Amphibious Special Operations missions include long range infiltration operations from submarines or boats of various sizes, espionage, assaults and sabotage to moored or sailing vessels and port facilities. They carry out reconnaissance of beaches, blasting of submarine obstacles, inspection of helmets of naval units.
In the air, they use various airborne techniques such as controlled jumps and HAHO HALO high jumps), launching of fully equipped boats (Rubber Duck) and cargo in general, among others. These techniques allow them to insert Special Operators behind enemy lines or provide assistance from the air in the event of natural disasters, maritime accidents or search and rescue tasks on the high seas.
On the ground, they carry out operations of reconnaissance, destruction, ambushes, search and rescue of hostages, counter-insurgency operations in urban and rural areas, blasting both land obstacles with all kinds of explosives.
The excellent physical strength of the Special Operator is complemented by sophisticated equipment, modern weapons, night vision, submarine communications systems, underwater vehicles, laser rangefinders, Global Positioning Systems (GPS), stabilized binoculars, radio equipment, telescopic sights: daytime And night clubs, dive computers, pin locators, sonars, among others.
It also has an Explosive Deactivation Unit (UDE), whose Explosive Deactivation Equipment is made up of personnel specializing in the detection, deactivation and disposal of improvised explosive devices and unexploded ordnance, military supplies and humanitarian demining . Also, they are fundamental components of the Naval Security device, deactivating Improvised Explosive Artifacts (AEI) on land and aboard vessels, safeguarding strategic military assets, Naval Units (UU.NN) and Essential Public Services (SPE). This Operating Unit also contributes with search and rescue tasks, carrying out debris removal, controlled demolitions of infrastructure and for discharges.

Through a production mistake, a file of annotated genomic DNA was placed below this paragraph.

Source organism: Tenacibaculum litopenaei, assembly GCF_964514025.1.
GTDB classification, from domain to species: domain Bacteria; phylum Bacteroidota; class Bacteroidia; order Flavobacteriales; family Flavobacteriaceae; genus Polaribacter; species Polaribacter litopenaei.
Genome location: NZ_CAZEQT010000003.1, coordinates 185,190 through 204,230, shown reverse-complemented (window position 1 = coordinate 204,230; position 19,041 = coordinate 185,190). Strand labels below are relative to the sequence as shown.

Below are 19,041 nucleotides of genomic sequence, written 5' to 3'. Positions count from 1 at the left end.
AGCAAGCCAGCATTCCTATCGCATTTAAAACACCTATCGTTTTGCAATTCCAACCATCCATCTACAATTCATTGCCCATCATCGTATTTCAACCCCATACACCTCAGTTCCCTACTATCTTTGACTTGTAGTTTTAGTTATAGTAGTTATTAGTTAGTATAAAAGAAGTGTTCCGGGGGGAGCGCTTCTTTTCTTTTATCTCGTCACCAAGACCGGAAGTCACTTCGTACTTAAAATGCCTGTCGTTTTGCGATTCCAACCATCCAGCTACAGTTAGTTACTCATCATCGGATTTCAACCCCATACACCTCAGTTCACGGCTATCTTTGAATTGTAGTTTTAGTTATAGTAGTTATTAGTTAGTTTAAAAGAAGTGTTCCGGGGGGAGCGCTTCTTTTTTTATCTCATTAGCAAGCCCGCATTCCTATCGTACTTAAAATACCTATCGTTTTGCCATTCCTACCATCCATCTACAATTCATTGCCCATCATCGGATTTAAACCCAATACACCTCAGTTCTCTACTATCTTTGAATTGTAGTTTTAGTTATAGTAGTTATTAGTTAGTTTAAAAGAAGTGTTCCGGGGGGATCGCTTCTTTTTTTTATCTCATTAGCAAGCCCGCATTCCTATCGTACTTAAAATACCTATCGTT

In addition to the Special Operations Platoons and Explosive Deactivation Equipment, the Special Operations Boats that make up the Special Motor Boats Unit (ULE). They participate in Coastal Combat Support Operations (AOCL), contributing with their search and attack capabilities, stealthy displacement and high mobility to the tasks of maritime exploration, shore reconnaissance, attack or collision of enemy naval units and hostile vessels, Complemented the capabilities of the Peruvian squadron. They also carry out transport operations, insertion and recovery of Special Operators, which mainly includes Non-Cooperative Maritime Interdiction Operations.
The OES are warriors of sea, air and land, who, in assuming their duty, prefer victory before return, which is reflected in the following sentence: "We train day and night, in the worst conditions, accompanied only by our Moral and obsessive desire for the hour of truth to prove to ourselves that all this sacrifice was worth, proving that this group of elite men, sometimes misunderstood, had a little reason and that everything that We do is because we like our work ... risking life every minute makes it more interesting and mystical at the same time ... Lord, I pray you pick us up after having fulfilled our mission ... And after the victory, Brother, we see each other in heaven".